When I reluctantly turned to local shelters, I quickly learned that it was even more difficult to make things happen via that route. For one thing, puppies are wildly popular, and border collies, even if they were mixed breed adults, were getting snatched up well before their pictures hit the "Available Dogs" section of the website. I know this, because my persistence impressed one of the staff members at the shelter, she actually allowed me to see a number of herding breeds that got turned in before they had become officially available online.

After over four months of searching, I nonchalantly answered an ad from a pet adoption site with no expectation that it was going to work out. The ad was posted by the actual owner of the dog. No pictures. She was in northern Washington. I only called out of routine, but she called back right away, and few minutes later I was in my car headed up to meet this dog.

Border collies are the most intelligent of all known breeds. So my thoughts as I drove north were what if she doesn't respond well to this stranger? what if she's sad that her family is giving her up? what if she resists coming with me? But when I entered their place with her owner who just pulled up the driveway from work, she ran right up to me first with her tail wagging and let me cup her head in my hands with her eyes intensely set on me. I knew instantly that she was mine — this upright-eared, short-haired, brown-eyed, one-year-old, black border collie.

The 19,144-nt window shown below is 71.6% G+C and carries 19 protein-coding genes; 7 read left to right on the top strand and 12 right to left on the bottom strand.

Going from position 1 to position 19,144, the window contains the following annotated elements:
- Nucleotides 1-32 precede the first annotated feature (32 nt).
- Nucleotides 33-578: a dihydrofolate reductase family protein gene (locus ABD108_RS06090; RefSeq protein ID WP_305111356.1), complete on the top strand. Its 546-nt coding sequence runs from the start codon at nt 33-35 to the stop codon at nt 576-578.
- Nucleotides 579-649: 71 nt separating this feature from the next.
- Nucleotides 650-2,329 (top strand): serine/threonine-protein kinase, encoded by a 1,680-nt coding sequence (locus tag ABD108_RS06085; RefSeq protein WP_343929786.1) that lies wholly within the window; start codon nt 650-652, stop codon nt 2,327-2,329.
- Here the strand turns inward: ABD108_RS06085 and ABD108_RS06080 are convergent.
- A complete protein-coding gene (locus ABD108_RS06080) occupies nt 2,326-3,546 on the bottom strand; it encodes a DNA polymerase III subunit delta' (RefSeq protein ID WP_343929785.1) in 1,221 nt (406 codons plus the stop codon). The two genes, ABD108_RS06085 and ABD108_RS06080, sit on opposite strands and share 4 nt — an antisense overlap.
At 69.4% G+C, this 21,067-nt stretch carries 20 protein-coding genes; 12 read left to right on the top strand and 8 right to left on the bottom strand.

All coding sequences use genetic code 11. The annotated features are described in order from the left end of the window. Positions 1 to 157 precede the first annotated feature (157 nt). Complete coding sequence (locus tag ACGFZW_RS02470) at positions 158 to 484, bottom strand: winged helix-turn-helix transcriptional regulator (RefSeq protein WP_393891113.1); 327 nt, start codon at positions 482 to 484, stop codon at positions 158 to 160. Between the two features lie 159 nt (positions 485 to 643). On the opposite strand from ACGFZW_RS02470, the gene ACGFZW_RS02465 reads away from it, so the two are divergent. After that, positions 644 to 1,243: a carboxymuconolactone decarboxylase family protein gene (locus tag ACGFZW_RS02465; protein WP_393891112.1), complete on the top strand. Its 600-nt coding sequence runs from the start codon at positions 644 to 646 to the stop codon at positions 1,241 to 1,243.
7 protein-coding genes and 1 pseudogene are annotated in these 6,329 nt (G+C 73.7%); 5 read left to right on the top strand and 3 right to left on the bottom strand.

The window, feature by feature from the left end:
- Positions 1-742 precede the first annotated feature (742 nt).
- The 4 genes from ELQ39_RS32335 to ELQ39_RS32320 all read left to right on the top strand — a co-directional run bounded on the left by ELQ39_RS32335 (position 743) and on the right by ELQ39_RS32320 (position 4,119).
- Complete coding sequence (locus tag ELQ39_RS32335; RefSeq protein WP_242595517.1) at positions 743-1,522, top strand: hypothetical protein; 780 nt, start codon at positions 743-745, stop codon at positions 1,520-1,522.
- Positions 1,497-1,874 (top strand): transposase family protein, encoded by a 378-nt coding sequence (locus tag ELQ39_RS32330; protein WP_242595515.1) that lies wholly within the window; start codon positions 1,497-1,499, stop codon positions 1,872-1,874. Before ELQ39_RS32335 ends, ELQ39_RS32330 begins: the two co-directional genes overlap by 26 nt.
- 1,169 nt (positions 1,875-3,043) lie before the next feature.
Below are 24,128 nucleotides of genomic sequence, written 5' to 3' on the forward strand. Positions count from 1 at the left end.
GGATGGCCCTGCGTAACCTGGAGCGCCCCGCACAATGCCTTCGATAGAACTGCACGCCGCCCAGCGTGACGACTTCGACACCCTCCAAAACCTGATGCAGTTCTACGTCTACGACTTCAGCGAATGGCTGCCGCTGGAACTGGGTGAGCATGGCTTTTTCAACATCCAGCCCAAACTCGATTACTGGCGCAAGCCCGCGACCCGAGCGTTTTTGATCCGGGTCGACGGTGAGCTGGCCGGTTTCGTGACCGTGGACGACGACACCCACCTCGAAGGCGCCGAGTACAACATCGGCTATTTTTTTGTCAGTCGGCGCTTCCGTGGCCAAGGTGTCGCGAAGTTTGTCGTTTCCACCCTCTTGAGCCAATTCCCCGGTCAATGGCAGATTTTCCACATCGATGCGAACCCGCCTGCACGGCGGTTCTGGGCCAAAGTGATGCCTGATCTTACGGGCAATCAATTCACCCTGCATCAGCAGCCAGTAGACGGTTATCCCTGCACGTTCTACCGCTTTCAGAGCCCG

We got home extremely late that night. The next morning, we got up early and went for a run as if we have been doing this together for years.

A little update on the work side of things. Portland Saturday Market is picking up and getting busier than ever. You can also find my booth at First Thursday Art Walk in the Pearl. Between the outdoor markets and online shops, couple shows that are in the works (more on that later) and all the behind the scenes details to tend to, I haven't been able to paint, like, at all since my last one, "A Rescue." With the tax season behind me, and the final touches to the booth decor that seems to be in perpetual transition, I should be able to delve into painting in the next week or two...and quite frankly, I'm just dying to be able to do that. Believe it or not, having a canine companion actually has been very helpful. It's energizing to keep a pet — to have that daily routine of "doing things together" in place.

Lately, when busyness of the business becomes overwhelming (which is often), I keep thinking back to what James, my friend from UCLA days used to say to me. He was a pre-med, and me, an art major. Whenever the weight of mid-terms and finals crushed down on us, he used to sarcastically ask, "How nice is it, Joy, to just doodle all day and walk away with an 'A'?"

James is a good man, but boy, it never was, and still isn't that simple.

If only I could just doodle all day.

A Crow and the Star Series

Here is the second painting in the series, "A Crow and the Star." I titled this one "A Rescue."

Crows have become an obsession of mine ever since I moved to Portland and saw "murders" of them perching on towering bare winter oaks along the Willamette River front.

I once saw a documentary report of an in-depth study of crows and learned that they are surprisingly intelligent, curious and therefore, great problem solvers. In Korean culture, the crows are looked down upon as bad karma – which I think is unmerited and unfortunate – so, I've never really paid attention to them until recently.

The series will explore the curious nature of crows and my conjured-up relationship between a troublemaker/trickster bird and her star that was somehow taken from her, that she now has to rescue and reclaim. So far I'm having fun. There's more in the works.